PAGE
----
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Biochem Biophys Res Commun. 2001 Jun 22;284(4):1048-55.

Effects of endothelin-1 on K(+) currents from rat ventricular myocytes.

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Cardiac Physiology, Centre for Cardiovascular Biology and Medicine, The Rayne Institute, St. Thomas' Hospital, Lambeth Palace Road, London, SE1 7EH, United Kingdom.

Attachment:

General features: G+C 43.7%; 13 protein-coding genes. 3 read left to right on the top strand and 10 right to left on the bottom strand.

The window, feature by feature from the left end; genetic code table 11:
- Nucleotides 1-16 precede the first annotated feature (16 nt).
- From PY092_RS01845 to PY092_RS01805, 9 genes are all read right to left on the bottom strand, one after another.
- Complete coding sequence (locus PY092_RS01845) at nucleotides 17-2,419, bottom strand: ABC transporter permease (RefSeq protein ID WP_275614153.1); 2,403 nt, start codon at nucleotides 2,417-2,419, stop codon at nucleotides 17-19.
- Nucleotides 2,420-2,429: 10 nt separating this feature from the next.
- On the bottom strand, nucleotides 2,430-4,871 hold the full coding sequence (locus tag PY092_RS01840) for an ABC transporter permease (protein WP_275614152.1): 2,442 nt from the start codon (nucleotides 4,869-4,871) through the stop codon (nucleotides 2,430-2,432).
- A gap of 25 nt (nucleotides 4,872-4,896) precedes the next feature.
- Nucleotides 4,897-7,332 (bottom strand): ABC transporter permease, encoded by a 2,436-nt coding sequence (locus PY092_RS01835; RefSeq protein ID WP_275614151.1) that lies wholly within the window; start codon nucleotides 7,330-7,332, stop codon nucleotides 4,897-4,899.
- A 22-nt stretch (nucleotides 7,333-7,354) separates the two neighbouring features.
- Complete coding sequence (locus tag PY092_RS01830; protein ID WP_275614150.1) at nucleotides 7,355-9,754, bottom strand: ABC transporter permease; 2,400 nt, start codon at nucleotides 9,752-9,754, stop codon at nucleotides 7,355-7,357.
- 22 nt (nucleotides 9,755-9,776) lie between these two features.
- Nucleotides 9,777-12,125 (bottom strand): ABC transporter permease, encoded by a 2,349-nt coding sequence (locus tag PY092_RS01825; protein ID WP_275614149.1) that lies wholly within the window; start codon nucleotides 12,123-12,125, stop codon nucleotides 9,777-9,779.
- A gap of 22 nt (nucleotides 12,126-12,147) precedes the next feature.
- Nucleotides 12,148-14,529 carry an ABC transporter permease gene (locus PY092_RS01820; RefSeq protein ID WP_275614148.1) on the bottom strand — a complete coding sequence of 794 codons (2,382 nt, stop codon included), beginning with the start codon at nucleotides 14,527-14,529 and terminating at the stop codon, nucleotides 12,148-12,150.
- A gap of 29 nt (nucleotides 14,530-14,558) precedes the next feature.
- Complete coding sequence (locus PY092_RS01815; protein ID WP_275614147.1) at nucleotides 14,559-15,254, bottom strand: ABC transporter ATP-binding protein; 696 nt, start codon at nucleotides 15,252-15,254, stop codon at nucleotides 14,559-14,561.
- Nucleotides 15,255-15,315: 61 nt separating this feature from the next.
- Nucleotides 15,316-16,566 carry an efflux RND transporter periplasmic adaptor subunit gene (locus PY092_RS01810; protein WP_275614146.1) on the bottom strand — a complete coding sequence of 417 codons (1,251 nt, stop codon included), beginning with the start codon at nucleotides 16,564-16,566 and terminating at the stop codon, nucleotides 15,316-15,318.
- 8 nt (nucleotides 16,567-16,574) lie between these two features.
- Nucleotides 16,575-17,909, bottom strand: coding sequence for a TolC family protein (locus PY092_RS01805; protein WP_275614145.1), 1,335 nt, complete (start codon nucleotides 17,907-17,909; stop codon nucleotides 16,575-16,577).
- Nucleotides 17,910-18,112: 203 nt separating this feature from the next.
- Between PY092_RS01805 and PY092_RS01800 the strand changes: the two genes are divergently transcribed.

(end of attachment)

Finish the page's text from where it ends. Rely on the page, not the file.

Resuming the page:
It has been suggested that the positive inotropic effect of the vasoactive peptide hormone, endothelin-1 (ET-1), involves inhibition of cardiac K(+) currents. In order to identify the K(+) currents modulated by ET-1, the outward K(+) currents of isolated rat ventricular myocytes were investigated using whole-cell patch-clamp recording techniques. Outward currents were elicited by depolarisation to +40 mV for 200 ms from the holding potential of -60 mV. Currents activated rapidly, reaching a peak (I(pk)) of 1310 +/- 115 pA and subsequently inactivating to an outward current level of 1063 +/- 122 pA at the end of the voltage-pulse (I(late)) (n = 11). ET-1 (20 nM) reduced I(pk) by 247.6 +/- 60.7 pA (n = 11, P < 0.01) and reduced I(late) by 323.2 +/- 43.9 pA (P < 0.001). The effects of ET-1 were abolished in the presence of the nonselective ET receptor antagonist, PD 142893 (10 microM, n = 5). Outward currents were considerably reduced and the effects of ET-1 were not observed when K(+) was replaced with Cs(+) in the experimental solutions; this indicates that ET-1 modulated K(+)-selective currents. A double-pulse protocol was used to investigate the inactivation of the currents. The voltage-dependent inactivation of the currents from potentials positive to -80 mV was fitted by a Boltzmann equation revealing the existence of an inactivating transient outward component (I(to)) and a noninactivating steady-state component (I(ss)). ET-1 markedly inhibited I(ss) by 43.0 +/- 3.8% (P < 0.001, n = 7) and shifted the voltage-dependent inactivation of I(to) by +3.3 +/- 1.2 mV (P < 0.05). Although ET-1 had little effect on the onset of inactivation of the currents elicited from a conditioning potential of -70 mV, the time-independent noninactivating component of the currents was markedly inhibited. In conclusion, the predominant effect of ET-1 was to inhibit a noninactivating steady-state background K(+) current (I(ss)). These results are consistent with the hypothesis that I(ss) inhibition contributes to the inotropic effects of ET-1.

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